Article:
• Standard tolerances
  • Title block tolerances

Want to learn more?

GD&T is a complicated subject and understanding it correctly can be the difference between a perfect part and scrap.

The best way to learn GD&T is from experienced teachers who can break down the material into manageable pieces.

Luckily, we know someone.

And readers get an exclusive discount on training!

Related articles

EAGems 0-6″ Digital Caliper Review

EAGems Caliper with case
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IP54 protection rating
Two year warranty extended to three if registered
Responsive customer service

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Stainless steel jaws


The EAGems 0-6” digital caliper is a good value for the price. Made of stainless steel, it takes measurements in inch, metric and fractional units. The fractional unit mode is especially useful for those looking to use this caliper for woodworking inspection. Boasting an accuracy of +/- .0005”, .01mm or 1/64th of an inch, the EAGems caliper is in line with most other tools in the price range and even some that are more expensive. The included thumb roller on the tool makes it easier to take measurements. Often calipers in a cheaper price range such as this one will lack this feature. Combined with the measurement lock feature, this competes with much more expensive digital calipers such as the Mitutoyo 500-196-30 0-6” Digital Caliper. The EAGems (which is short for Edward Allen Gems) caliper is capable of taking inside, outside, depth and step measurements to the noted accuracy.

EAGems caliper display

The large, easy to read display takes a little getting used to because the fractional display makes the last two digits smaller. The display has an automatic on/off feature which is designed to save battery life. Depending on the level of use, the typical battery will last about a year. Speaking of batteries, the caliper comes with an extra battery to give the user approximately 2 years of battery life out of the box.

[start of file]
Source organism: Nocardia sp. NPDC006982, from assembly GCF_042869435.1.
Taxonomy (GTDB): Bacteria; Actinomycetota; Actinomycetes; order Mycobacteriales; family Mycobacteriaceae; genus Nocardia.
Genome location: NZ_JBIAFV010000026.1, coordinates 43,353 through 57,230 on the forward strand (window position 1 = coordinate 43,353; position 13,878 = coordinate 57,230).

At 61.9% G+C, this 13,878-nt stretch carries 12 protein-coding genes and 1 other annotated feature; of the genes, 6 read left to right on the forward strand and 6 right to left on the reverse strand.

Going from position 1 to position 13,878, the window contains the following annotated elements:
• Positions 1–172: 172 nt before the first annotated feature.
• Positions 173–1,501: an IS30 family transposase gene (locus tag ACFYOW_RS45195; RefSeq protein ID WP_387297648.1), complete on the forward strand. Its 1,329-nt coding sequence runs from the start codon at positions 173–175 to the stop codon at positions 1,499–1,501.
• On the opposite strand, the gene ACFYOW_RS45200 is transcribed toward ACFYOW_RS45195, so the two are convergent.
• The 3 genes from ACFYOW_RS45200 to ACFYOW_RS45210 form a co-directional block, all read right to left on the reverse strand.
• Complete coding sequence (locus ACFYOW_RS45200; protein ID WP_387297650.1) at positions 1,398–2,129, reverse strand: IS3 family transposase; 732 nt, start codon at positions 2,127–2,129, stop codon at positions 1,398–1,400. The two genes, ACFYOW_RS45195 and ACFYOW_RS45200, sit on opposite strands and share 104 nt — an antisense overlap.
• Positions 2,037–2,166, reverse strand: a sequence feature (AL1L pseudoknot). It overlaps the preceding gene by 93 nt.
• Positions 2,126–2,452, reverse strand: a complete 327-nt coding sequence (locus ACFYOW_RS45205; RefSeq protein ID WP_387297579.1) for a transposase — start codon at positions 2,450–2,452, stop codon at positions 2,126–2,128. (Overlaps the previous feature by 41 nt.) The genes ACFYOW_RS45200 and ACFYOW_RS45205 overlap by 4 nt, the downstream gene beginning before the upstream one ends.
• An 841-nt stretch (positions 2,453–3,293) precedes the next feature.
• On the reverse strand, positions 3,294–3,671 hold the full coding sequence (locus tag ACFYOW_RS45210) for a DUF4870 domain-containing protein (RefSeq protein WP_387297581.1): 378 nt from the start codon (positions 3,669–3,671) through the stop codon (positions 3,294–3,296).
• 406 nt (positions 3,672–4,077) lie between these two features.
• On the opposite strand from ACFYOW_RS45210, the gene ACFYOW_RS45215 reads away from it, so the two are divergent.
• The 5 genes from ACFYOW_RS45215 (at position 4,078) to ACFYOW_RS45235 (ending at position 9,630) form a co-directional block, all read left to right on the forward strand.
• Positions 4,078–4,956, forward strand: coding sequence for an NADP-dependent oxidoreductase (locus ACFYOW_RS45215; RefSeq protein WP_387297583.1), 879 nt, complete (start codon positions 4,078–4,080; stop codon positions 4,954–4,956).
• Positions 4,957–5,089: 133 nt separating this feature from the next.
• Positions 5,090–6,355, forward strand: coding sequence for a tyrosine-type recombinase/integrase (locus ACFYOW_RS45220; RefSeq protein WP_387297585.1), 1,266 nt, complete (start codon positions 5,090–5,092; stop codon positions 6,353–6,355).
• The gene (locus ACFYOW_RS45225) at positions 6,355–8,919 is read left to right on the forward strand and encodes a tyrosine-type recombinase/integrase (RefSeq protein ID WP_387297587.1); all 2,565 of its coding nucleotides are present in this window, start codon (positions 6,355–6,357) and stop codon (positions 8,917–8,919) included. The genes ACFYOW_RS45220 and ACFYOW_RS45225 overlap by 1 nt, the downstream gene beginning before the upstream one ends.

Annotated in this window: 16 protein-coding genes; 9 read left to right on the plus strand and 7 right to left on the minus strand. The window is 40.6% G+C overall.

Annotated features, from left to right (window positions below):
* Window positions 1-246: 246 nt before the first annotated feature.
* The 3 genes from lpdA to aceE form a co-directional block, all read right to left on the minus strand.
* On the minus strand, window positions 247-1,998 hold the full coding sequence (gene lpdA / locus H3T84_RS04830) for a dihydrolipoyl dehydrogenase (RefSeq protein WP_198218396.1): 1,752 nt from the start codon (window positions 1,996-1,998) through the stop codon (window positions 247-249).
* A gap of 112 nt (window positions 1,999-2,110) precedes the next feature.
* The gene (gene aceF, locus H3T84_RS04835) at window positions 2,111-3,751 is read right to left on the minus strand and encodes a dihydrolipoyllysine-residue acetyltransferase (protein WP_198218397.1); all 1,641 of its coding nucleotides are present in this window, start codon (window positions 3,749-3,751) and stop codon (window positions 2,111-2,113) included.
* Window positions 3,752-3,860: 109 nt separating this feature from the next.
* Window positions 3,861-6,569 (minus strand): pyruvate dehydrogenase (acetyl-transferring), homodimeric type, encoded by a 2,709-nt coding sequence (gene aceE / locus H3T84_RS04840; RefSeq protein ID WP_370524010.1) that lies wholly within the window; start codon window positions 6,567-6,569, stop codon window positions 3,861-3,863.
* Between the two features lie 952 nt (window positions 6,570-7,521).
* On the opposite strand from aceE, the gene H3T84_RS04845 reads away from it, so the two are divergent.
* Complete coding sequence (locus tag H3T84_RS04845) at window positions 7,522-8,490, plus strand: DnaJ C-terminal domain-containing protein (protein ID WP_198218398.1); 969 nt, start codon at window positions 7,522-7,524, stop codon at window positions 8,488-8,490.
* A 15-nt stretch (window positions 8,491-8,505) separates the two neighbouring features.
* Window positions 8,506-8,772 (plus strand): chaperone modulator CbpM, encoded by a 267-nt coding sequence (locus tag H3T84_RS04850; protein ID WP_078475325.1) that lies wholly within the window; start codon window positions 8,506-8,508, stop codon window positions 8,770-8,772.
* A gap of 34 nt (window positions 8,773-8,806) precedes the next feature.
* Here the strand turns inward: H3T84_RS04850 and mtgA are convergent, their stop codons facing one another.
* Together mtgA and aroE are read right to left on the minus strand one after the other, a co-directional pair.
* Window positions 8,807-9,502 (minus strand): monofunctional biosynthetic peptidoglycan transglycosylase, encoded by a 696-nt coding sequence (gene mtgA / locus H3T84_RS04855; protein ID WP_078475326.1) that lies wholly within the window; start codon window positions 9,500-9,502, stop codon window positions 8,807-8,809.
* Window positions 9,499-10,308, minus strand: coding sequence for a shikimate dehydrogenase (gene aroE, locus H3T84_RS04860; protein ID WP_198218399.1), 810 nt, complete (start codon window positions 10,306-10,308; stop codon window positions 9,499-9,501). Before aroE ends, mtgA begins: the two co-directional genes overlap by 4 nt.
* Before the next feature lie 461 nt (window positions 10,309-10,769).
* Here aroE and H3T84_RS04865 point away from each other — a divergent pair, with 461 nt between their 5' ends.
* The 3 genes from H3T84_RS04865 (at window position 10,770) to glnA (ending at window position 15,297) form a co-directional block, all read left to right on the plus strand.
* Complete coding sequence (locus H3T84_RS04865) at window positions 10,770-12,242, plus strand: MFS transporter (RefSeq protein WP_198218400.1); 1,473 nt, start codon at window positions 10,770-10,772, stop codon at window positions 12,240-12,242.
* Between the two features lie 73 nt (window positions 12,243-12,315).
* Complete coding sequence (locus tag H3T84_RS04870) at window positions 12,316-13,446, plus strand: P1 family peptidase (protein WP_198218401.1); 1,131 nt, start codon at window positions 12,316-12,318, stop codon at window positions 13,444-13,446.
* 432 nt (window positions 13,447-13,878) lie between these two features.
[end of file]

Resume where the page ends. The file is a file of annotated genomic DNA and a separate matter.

EAGems caliper features

Battery replacement for the caliper is a simple task. To replace the battery of the caliper, use the included screwdriver to remove the screw from the back of the tool and swap out with the included extra battery or another purchased battery.

ingress protection (IP) ratings solids description
ingress protection (IP) ratings liquid protection

One of the best features of the EAGems caliper is the IP54 rating. Uncommon for a tool at this price point, the IP54 rating means that the caliper is protected against dust but not completely dust tight and protected against splashing water. Practically, this means the tool is resistant to most forms of normal contamination such as a coolant splash.


For the price, the EAGems 0-6” digital caliper is a great tool. If you are looking for a quality measuring tool that won’t break the bank, keep this one in mind. While a caliper made by brands such as Mitutoyo might have a more proven level of reliability, this caliper is almost as good for about a third of the price. Don’t overlook the importance of the IP54 protection rating if you are going to be working in a very dusty environment or around splashing coolant. This is a valuable feature not included on many calipers that cost much more.

Full Radius – All About

What is a full radius?

A full radius is a radius that smoothly blends into another surface. Full radius is most often specified in a rounded slot feature or a feature that mimics a rounded slot.